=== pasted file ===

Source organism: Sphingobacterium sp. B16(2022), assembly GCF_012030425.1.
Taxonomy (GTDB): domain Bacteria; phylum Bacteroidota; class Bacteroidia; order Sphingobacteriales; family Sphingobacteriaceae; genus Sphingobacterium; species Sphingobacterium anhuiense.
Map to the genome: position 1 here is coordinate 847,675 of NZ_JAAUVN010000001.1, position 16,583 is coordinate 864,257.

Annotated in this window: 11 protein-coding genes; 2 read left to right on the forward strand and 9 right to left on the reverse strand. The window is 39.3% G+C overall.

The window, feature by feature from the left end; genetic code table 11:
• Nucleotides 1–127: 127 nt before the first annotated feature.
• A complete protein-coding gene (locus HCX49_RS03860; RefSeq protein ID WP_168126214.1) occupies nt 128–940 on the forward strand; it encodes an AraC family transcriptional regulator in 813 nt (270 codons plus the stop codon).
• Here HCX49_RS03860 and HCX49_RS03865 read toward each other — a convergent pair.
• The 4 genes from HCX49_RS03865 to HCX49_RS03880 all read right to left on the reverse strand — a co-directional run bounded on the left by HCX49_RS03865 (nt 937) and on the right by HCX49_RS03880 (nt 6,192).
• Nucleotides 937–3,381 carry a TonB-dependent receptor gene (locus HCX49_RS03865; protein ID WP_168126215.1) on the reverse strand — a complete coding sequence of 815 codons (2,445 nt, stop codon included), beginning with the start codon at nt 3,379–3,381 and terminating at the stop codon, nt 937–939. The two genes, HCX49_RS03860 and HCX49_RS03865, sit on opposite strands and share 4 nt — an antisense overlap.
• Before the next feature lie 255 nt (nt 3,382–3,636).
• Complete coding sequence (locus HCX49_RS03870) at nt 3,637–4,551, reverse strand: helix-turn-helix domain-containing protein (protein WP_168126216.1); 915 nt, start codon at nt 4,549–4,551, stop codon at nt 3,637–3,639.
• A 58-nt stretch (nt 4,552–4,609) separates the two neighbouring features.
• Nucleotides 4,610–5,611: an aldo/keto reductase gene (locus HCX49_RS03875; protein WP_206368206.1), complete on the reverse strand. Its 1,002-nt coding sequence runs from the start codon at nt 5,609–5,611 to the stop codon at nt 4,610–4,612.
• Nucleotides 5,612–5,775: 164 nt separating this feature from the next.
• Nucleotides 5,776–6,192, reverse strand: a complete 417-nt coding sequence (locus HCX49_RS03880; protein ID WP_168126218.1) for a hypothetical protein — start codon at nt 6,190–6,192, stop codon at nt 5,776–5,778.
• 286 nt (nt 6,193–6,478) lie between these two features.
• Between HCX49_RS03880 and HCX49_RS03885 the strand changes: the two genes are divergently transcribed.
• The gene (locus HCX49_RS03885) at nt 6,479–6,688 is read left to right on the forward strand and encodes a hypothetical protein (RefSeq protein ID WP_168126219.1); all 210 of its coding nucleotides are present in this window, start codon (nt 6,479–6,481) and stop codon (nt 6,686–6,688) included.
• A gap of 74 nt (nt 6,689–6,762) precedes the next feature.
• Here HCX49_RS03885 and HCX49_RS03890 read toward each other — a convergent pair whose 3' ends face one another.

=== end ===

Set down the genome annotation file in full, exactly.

Source organism: Sphingobacterium sp. B16(2022), assembly GCF_012030425.1.
Taxonomy (GTDB): domain Bacteria; phylum Bacteroidota; class Bacteroidia; order Sphingobacteriales; family Sphingobacteriaceae; genus Sphingobacterium; species Sphingobacterium anhuiense.
Map to the genome: position 1 here is coordinate 847,675 of NZ_JAAUVN010000001.1, position 16,583 is coordinate 864,257.

Annotated in this window: 11 protein-coding genes; 2 read left to right on the forward strand and 9 right to left on the reverse strand. The window is 39.3% G+C overall.

The window, feature by feature from the left end; genetic code table 11:
• Nucleotides 1–127: 127 nt before the first annotated feature.
• A complete protein-coding gene (locus HCX49_RS03860; RefSeq protein ID WP_168126214.1) occupies nt 128–940 on the forward strand; it encodes an AraC family transcriptional regulator in 813 nt (270 codons plus the stop codon).
• Here HCX49_RS03860 and HCX49_RS03865 read toward each other — a convergent pair.
• The 4 genes from HCX49_RS03865 to HCX49_RS03880 all read right to left on the reverse strand — a co-directional run bounded on the left by HCX49_RS03865 (nt 937) and on the right by HCX49_RS03880 (nt 6,192).
• Nucleotides 937–3,381 carry a TonB-dependent receptor gene (locus HCX49_RS03865; protein ID WP_168126215.1) on the reverse strand — a complete coding sequence of 815 codons (2,445 nt, stop codon included), beginning with the start codon at nt 3,379–3,381 and terminating at the stop codon, nt 937–939. The two genes, HCX49_RS03860 and HCX49_RS03865, sit on opposite strands and share 4 nt — an antisense overlap.
• Before the next feature lie 255 nt (nt 3,382–3,636).
• Complete coding sequence (locus HCX49_RS03870) at nt 3,637–4,551, reverse strand: helix-turn-helix domain-containing protein (protein WP_168126216.1); 915 nt, start codon at nt 4,549–4,551, stop codon at nt 3,637–3,639.
• A 58-nt stretch (nt 4,552–4,609) separates the two neighbouring features.
• Nucleotides 4,610–5,611: an aldo/keto reductase gene (locus HCX49_RS03875; protein WP_206368206.1), complete on the reverse strand. Its 1,002-nt coding sequence runs from the start codon at nt 5,609–5,611 to the stop codon at nt 4,610–4,612.
• Nucleotides 5,612–5,775: 164 nt separating this feature from the next.
• Nucleotides 5,776–6,192, reverse strand: a complete 417-nt coding sequence (locus HCX49_RS03880; protein ID WP_168126218.1) for a hypothetical protein — start codon at nt 6,190–6,192, stop codon at nt 5,776–5,778.
• 286 nt (nt 6,193–6,478) lie between these two features.
• Between HCX49_RS03880 and HCX49_RS03885 the strand changes: the two genes are divergently transcribed.
• The gene (locus HCX49_RS03885) at nt 6,479–6,688 is read left to right on the forward strand and encodes a hypothetical protein (RefSeq protein ID WP_168126219.1); all 210 of its coding nucleotides are present in this window, start codon (nt 6,479–6,481) and stop codon (nt 6,686–6,688) included.
• A gap of 74 nt (nt 6,689–6,762) precedes the next feature.
• Here HCX49_RS03885 and HCX49_RS03890 read toward each other — a convergent pair whose 3' ends face one another.